The Hildesheim Cathedral

The Hildesheim Cathedral of the Assumption of Mary is one of the oldest cathedrals in Germany. Its architectural history goes back to the 11th century, but the history of its origin reaches as far back as the year 815.

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According to legend, it was a miracle through a relic that prompted Emperor Ludwig the Pious to build a Lady Chapel on this site. The chapel became the foundation for the first cathedral built in the area, constructed in 872 by Bishop Altfrid, on the site of what is today the Cathedral courtyard. Around 1015, under Bishop Bernward, the cathedral was richly decorated with works of art. To house the bronze "Bernward door", the western crypt was remodelled and a new main west portal was erected. Around 1035 Bishop Godehard ordered the demolition of the western end of the cathedral and built a new westwork with an atrium and a bell tower. In 1046 however, the cathedral was extensively damaged by fire. Two years earlier, Bishop Azelin had begun to build a large new building to the west of the cathedral. But the new building had massive construction defects. Azelin’s successor, Bishop Hezilo, therefore abandoned the project and instead ordered the construction of a new cathedral on the foundations of the earlier Altfrid Cathedral. The new cathedral was inaugurated in 1061.

Over the centuries, the cathedral was repeatedly extended or structurally changed. The building of the Laurentius Chapel was put in place in 1079 under Bishop Hezilo (who also gave the cathedral its famous ‘Hezilo Chandelier’). In 1321, Bishop Otto of Wohldenberg built the Chapel of St. Anne in the middle of the cloister. Significant changes took place from 1841 to 1850, during which time the demolition of the ‘Gotthard-westwork’ and the side chapels ensued, and a new twin-tower façade, modelled after St. Godehard in Hildesheim, was added.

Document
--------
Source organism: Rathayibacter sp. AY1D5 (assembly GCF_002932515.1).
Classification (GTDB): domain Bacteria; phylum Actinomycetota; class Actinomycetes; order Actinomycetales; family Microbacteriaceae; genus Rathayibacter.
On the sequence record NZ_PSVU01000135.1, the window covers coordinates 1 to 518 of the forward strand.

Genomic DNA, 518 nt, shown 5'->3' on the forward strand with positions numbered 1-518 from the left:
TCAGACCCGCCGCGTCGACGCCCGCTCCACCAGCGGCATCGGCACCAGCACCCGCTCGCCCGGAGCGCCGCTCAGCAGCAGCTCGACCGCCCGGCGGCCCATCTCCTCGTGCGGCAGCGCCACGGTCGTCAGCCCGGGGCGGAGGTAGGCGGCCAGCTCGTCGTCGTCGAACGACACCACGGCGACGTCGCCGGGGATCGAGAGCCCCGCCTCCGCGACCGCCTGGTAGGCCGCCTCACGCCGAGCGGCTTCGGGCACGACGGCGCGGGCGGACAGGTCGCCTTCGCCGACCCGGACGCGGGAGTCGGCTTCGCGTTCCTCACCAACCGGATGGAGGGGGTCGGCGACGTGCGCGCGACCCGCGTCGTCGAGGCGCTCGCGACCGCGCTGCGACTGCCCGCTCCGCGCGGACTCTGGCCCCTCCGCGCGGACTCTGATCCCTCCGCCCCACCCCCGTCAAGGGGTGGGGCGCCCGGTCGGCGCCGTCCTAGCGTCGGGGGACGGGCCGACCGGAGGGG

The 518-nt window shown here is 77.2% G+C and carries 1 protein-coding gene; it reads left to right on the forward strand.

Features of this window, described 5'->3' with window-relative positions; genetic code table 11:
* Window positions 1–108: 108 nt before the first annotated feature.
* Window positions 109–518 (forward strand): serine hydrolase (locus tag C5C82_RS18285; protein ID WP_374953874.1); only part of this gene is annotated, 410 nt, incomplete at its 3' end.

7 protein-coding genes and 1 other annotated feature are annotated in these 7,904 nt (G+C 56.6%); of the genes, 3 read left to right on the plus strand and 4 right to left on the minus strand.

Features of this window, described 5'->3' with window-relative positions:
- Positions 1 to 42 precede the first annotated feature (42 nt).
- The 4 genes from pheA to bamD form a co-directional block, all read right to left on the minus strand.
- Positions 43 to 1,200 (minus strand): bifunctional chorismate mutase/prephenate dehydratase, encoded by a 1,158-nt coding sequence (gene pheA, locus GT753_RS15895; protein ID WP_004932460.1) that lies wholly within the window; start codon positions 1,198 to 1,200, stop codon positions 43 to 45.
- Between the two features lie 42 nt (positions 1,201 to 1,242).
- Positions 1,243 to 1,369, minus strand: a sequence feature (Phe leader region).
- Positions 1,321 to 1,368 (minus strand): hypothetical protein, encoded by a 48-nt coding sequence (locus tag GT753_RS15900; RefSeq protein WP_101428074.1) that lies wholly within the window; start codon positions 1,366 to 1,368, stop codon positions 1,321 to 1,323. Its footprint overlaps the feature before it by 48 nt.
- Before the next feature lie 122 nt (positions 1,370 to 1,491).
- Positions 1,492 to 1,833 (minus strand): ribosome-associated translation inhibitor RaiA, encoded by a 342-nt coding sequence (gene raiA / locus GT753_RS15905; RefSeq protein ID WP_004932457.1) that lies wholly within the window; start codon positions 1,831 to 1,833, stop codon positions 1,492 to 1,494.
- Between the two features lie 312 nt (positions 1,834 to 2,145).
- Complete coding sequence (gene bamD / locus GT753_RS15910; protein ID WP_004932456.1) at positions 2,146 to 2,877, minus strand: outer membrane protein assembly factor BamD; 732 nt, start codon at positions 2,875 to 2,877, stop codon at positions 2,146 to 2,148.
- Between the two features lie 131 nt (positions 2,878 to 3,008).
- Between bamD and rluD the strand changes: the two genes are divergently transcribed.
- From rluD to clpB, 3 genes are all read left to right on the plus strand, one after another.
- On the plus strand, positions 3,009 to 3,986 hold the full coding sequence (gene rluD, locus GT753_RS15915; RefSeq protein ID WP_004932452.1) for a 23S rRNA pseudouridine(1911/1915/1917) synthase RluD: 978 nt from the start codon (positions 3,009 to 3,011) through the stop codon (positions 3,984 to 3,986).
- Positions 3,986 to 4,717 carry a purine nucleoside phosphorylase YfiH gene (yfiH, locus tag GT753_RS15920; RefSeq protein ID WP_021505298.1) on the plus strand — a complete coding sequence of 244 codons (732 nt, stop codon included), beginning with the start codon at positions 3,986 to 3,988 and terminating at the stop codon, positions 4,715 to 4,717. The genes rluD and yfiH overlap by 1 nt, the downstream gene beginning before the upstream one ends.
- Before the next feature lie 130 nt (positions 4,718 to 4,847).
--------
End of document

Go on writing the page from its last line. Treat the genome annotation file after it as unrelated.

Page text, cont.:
Towards the end of World War II, on 22 March 1945, the cathedral was hit by bombs. The north side, the transept and the east choir collapsed. The roofs and West towers were burned out. Following the end of the war, additional parts of the wall collapsed. However, the war was followed by a second miracle: the thousand-year-old rosebush that had wound itself around the cathedral apse over the centuries had also gone up in flames during the bombings. But eight weeks after the complete destruction of the Hildesheim Cathedral, 25 new shoots sprouted from its debris-covered roots. To this day the thousand-year rose entwines the Hildesheim Cathedral, and is one of the city’s attractions. According to tradition, it marks the place of origin of the diocese and city of Hildesheim.

The reconstruction of the cathedral was undertaken in the 1950’s. The builders stayed true to the original and the cathedral was rebuilt on the foundations of Hezilo Cathedral. On March 27 1960, the Cathedral was re-consecrated by Bishop Heinrich Maria Janssen.

In 1985, the Hildesheim Cathedral and its treasures, together with the nearby St. Michael's Church, were added to the list of UNESCO World Heritage sites.

50 years after the reconstruction, additional restoration became necessary since no work had been carried out on the Cathedral over the decades, with the exception of a small plaster restoration in the 1970’s. Therefore, on 10 January 2010, the cathedral was closed for four and a half years, to facilitate extensive renovations. The cathedral was officially reopened by Bishop Norbert Trelle on August 15, 2014.